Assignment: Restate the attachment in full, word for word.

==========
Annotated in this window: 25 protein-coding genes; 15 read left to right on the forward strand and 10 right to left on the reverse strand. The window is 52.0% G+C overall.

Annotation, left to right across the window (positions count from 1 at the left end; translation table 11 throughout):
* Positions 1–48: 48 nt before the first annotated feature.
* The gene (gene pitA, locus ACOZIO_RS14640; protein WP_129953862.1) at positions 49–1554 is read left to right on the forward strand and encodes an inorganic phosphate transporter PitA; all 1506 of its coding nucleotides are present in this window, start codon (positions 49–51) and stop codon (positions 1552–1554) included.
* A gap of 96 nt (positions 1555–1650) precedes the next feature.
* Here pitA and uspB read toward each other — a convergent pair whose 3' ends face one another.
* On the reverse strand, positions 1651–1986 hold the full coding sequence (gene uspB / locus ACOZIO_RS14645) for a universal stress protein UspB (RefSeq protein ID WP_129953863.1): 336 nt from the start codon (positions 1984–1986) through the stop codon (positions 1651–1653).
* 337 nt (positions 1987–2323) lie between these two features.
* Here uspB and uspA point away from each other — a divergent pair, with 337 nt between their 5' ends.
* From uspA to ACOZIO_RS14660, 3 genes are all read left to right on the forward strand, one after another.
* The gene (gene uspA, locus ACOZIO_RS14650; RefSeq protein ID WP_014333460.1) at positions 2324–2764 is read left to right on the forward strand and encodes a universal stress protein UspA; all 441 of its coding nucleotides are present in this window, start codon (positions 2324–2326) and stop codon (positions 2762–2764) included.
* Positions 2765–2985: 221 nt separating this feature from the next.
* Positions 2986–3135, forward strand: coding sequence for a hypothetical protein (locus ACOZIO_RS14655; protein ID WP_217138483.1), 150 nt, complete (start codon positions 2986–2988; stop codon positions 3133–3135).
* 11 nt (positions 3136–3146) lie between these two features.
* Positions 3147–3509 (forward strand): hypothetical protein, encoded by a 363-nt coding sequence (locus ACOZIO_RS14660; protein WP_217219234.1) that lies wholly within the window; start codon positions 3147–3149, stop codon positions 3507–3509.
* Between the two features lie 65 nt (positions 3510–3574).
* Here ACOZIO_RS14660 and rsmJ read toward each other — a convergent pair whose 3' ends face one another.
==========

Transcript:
Annotated in this window: 25 protein-coding genes; 15 read left to right on the forward strand and 10 right to left on the reverse strand. The window is 52.0% G+C overall.

Annotation, left to right across the window (positions count from 1 at the left end; translation table 11 throughout):
* Positions 1–48: 48 nt before the first annotated feature.
* The gene (gene pitA, locus ACOZIO_RS14640; protein WP_129953862.1) at positions 49–1554 is read left to right on the forward strand and encodes an inorganic phosphate transporter PitA; all 1506 of its coding nucleotides are present in this window, start codon (positions 49–51) and stop codon (positions 1552–1554) included.
* A gap of 96 nt (positions 1555–1650) precedes the next feature.
* Here pitA and uspB read toward each other — a convergent pair whose 3' ends face one another.
* On the reverse strand, positions 1651–1986 hold the full coding sequence (gene uspB / locus ACOZIO_RS14645) for a universal stress protein UspB (RefSeq protein ID WP_129953863.1): 336 nt from the start codon (positions 1984–1986) through the stop codon (positions 1651–1653).
* 337 nt (positions 1987–2323) lie between these two features.
* Here uspB and uspA point away from each other — a divergent pair, with 337 nt between their 5' ends.
* From uspA to ACOZIO_RS14660, 3 genes are all read left to right on the forward strand, one after another.
* The gene (gene uspA, locus ACOZIO_RS14650; RefSeq protein ID WP_014333460.1) at positions 2324–2764 is read left to right on the forward strand and encodes a universal stress protein UspA; all 441 of its coding nucleotides are present in this window, start codon (positions 2324–2326) and stop codon (positions 2762–2764) included.
* Positions 2765–2985: 221 nt separating this feature from the next.
* Positions 2986–3135, forward strand: coding sequence for a hypothetical protein (locus ACOZIO_RS14655; protein ID WP_217138483.1), 150 nt, complete (start codon positions 2986–2988; stop codon positions 3133–3135).
* 11 nt (positions 3136–3146) lie between these two features.
* Positions 3147–3509 (forward strand): hypothetical protein, encoded by a 363-nt coding sequence (locus ACOZIO_RS14660; protein WP_217219234.1) that lies wholly within the window; start codon positions 3147–3149, stop codon positions 3507–3509.
* Between the two features lie 65 nt (positions 3510–3574).
* Here ACOZIO_RS14660 and rsmJ read toward each other — a convergent pair whose 3' ends face one another.